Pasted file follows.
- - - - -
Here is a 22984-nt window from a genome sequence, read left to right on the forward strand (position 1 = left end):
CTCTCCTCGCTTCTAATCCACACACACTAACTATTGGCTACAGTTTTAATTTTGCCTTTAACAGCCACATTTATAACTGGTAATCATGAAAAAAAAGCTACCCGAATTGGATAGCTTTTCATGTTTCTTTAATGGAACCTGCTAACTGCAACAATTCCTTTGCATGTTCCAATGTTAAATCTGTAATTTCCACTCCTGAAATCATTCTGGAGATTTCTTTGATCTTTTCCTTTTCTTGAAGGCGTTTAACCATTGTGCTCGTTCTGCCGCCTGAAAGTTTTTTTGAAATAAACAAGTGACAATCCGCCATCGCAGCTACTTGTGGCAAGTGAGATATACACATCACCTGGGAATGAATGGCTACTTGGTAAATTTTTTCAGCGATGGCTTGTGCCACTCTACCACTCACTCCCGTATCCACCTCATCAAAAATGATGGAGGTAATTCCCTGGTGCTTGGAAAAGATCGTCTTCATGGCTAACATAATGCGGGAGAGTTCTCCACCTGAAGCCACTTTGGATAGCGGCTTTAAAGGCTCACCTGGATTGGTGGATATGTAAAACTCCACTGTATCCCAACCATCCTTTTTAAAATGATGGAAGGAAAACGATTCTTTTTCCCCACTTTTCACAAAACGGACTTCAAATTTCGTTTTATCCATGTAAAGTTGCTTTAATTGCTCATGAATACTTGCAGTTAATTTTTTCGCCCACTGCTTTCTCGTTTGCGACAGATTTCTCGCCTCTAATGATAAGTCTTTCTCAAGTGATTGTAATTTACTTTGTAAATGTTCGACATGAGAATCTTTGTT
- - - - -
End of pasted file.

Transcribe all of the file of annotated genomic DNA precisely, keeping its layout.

Here is a 22984-nt window from a genome sequence, read left to right on the forward strand (position 1 = left end):
CTCTCCTCGCTTCTAATCCACACACACTAACTATTGGCTACAGTTTTAATTTTGCCTTTAACAGCCACATTTATAACTGGTAATCATGAAAAAAAAGCTACCCGAATTGGATAGCTTTTCATGTTTCTTTAATGGAACCTGCTAACTGCAACAATTCCTTTGCATGTTCCAATGTTAAATCTGTAATTTCCACTCCTGAAATCATTCTGGAGATTTCTTTGATCTTTTCCTTTTCTTGAAGGCGTTTAACCATTGTGCTCGTTCTGCCGCCTGAAAGTTTTTTTGAAATAAACAAGTGACAATCCGCCATCGCAGCTACTTGTGGCAAGTGAGATATACACATCACCTGGGAATGAATGGCTACTTGGTAAATTTTTTCAGCGATGGCTTGTGCCACTCTACCACTCACTCCCGTATCCACCTCATCAAAAATGATGGAGGTAATTCCCTGGTGCTTGGAAAAGATCGTCTTCATGGCTAACATAATGCGGGAGAGTTCTCCACCTGAAGCCACTTTGGATAGCGGCTTTAAAGGCTCACCTGGATTGGTGGATATGTAAAACTCCACTGTATCCCAACCATCCTTTTTAAAATGATGGAAGGAAAACGATTCTTTTTCCCCACTTTTCACAAAACGGACTTCAAATTTCGTTTTATCCATGTAAAGTTGCTTTAATTGCTCATGAATACTTGCAGTTAATTTTTTCGCCCACTGCTTTCTCGTTTGCGACAGATTTCTCGCCTCTAATGATAAGTCTTTCTCAAGTGATTGTAATTTACTTTGTAAATGTTCGACATGAGAATCTTTGTT